I had only sketchy details of what the drill would be if we called up an ICBM, but we all figured that if that happened we wouldn't be going back to America, ever, so the after action plan probably would involve staying in Japan, if Japan still existed. Needless to say we never sat on a hot ICBM launch. By the way, we called the scenario Mutually Assured Destruction. Not a bad plan, eh? MAD. And everyone signed off on it.

So, Thanks again, Stan. Good job. I understand completely about the nervous breakdown, if that's what happened to you.
posted by mule98J at 9:29 AM on September 26, 2015 [253 favorites]


Maybe the great filter can depend on the actions of one person.
posted by TorontoSandy at 9:36 AM on September 26, 2015 [4 favorites]


Спасибо, товарищ полковник.

Growing up in a military family - always close to a 'Strategic Target' - was a formative experience.

I feel you, Combat Wombat. My father was a fighter pilot, then a B-52 commander, then a helicopter cabbie for ICBM crews in the Midwest. I have lived on a Class 1 military target for pretty much my entire life (including now, heh.) I developed a sense of fatalism early on. When the Berlin Wall fell in 1989 I cried tears of astonishment and relief. For a while there, it looked like the human race had dodged a bullet.
posted by Johnny Wallflower at 9:41 AM on September 26, 2015 [16 favorites]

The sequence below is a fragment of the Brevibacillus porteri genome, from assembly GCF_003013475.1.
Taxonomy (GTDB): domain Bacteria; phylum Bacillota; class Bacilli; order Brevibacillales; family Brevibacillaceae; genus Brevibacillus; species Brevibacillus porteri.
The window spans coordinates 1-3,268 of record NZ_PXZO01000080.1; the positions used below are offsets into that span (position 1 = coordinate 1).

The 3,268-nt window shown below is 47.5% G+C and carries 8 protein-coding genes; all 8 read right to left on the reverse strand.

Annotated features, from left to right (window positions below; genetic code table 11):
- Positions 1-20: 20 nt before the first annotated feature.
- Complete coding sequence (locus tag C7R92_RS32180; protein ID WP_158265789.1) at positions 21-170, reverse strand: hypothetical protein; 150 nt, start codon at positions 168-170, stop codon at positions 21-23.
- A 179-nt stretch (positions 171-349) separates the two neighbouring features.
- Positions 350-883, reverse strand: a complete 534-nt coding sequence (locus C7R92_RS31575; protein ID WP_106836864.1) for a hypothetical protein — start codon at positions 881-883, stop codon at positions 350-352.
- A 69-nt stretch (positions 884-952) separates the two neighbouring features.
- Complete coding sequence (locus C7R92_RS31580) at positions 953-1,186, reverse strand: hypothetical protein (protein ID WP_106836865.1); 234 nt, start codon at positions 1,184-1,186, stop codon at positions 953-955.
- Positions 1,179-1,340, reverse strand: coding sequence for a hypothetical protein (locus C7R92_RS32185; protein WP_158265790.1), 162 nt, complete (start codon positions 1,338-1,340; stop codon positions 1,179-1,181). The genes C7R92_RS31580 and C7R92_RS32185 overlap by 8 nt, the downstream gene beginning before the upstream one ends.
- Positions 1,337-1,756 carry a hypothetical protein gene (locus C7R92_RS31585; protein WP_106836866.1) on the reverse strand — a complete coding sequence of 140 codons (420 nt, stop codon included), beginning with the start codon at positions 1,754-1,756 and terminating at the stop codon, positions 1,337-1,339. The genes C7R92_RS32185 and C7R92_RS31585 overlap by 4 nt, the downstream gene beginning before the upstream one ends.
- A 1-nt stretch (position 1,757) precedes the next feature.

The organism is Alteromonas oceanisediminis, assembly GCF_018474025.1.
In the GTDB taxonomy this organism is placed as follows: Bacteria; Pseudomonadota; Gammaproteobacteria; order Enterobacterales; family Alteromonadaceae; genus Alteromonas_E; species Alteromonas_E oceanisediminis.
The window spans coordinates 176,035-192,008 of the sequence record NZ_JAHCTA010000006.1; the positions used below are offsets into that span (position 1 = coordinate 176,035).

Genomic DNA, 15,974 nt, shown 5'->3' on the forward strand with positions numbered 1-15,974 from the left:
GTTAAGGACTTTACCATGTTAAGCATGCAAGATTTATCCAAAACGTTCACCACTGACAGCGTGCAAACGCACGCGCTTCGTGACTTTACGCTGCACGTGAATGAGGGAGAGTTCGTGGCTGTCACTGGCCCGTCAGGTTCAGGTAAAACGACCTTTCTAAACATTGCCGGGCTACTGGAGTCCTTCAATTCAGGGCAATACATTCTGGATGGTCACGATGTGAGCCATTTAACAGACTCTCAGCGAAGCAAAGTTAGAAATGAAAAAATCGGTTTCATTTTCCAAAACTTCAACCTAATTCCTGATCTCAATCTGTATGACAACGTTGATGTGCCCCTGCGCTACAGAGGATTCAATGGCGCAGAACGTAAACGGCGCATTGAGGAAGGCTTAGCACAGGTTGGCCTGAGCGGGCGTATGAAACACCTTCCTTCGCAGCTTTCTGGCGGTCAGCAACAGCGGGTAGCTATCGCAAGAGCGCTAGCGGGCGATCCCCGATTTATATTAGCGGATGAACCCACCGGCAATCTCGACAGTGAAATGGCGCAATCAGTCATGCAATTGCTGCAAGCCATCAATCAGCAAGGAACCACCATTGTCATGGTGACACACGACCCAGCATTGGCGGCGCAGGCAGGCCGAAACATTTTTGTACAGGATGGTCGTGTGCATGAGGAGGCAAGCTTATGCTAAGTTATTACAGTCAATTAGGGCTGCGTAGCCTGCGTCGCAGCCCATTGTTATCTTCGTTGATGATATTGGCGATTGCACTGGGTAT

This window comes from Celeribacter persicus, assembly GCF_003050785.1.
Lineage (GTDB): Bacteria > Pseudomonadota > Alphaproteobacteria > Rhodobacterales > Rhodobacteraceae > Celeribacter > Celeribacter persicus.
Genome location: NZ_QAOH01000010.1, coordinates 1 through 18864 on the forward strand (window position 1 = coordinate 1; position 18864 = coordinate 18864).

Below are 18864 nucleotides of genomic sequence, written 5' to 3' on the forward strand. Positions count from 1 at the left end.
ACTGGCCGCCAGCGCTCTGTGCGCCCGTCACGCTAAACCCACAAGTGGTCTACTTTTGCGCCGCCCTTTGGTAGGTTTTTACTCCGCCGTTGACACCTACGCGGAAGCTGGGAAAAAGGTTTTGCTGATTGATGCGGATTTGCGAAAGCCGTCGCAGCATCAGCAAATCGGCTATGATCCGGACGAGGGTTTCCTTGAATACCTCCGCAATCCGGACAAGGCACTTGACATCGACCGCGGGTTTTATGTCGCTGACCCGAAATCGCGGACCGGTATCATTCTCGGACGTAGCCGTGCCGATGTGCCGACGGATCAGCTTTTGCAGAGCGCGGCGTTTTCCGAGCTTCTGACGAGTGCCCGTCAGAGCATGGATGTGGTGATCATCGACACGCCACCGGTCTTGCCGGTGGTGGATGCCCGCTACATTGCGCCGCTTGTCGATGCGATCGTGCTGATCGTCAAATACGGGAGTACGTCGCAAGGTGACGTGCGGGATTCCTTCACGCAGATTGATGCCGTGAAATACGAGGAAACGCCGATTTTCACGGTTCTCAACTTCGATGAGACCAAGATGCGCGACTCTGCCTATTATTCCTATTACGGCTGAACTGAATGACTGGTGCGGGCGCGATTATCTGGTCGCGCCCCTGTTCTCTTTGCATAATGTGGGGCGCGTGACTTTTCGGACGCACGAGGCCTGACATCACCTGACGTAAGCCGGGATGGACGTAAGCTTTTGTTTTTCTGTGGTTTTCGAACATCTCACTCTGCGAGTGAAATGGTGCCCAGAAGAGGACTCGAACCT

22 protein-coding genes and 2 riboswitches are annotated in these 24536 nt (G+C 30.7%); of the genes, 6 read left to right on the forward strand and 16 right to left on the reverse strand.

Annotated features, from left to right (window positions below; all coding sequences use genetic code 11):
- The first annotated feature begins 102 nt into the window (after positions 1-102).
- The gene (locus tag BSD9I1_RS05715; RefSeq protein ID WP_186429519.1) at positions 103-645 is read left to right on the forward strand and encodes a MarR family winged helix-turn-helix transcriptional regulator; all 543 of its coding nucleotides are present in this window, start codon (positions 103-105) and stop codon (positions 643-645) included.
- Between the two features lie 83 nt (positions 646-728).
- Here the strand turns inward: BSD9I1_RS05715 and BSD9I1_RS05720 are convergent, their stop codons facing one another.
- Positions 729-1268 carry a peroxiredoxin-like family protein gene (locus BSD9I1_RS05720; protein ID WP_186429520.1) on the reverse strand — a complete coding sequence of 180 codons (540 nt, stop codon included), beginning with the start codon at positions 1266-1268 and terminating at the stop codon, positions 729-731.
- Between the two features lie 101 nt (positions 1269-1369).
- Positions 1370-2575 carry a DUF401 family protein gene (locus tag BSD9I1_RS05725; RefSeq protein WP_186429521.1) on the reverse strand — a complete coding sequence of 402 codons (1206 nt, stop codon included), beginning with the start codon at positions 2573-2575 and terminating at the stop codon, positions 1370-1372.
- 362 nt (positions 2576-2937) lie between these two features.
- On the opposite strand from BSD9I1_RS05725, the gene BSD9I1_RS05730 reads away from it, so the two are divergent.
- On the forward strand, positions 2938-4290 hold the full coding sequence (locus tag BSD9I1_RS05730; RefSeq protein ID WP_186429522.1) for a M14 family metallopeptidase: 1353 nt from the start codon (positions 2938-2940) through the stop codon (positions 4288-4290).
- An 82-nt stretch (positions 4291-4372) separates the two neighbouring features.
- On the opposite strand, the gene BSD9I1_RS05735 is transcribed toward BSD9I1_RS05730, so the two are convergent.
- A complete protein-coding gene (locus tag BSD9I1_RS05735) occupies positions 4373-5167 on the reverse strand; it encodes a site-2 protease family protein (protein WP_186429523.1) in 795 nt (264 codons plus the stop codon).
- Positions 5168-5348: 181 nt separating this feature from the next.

More than once I've gotten frustrated trying to explain to those reared after the fall of the Soviet Union, what it was like to grow up with existential dread when you didn't even yet have the vocabulary to describe what that was. Sure, I can call it that now, but at 13 I can't recall having yet run across the concept, much less be able to define it.

The knowledge that all-out nuclear war could start at any moment, it was just…there, all the time, and it colored everything. For me, looking back, it was kind of like a persistent haze. You wouldn't always notice it, but it was always there, and no matter how fine a summer day, you might look out and suddenly realize, yep, there's the haze, like always. The knowledge and fear just sort of lurked in the background of life, and you never knew when you'd stumble across it. Dark stuff for childhood, fear of total annihilation. It didn't help that everyone older than you assured you those killed in the blasts were the lucky ones, that surviving was even worse. Even in small-town Tennessee we'd convinced ourselves we were on the Soviet's target list because we had a small military school nearby—a school, as if some schoolboys were going to be seen as a threat by the Soviets. No one wanted to live through a war.

So yes, thank you very, very, much Lt. Col. Petrov. Has anyone ever nominated him for the Nobel Peace Prize? He may say he's no hero, but I can think of no one more deserving than the man who saved us all.
posted by los pantalones del muerte at 9:46 AM on September 26, 2015 [45 favorites]


More previous posts
posted by filthy light thief at 9:49 AM on September 26, 2015


A movie about him came out last week.

We also dodged bullets in 1979 and 1995, as well as plenty of could-have-been situations. If humanity was a single person, it'd be in a straitjacket.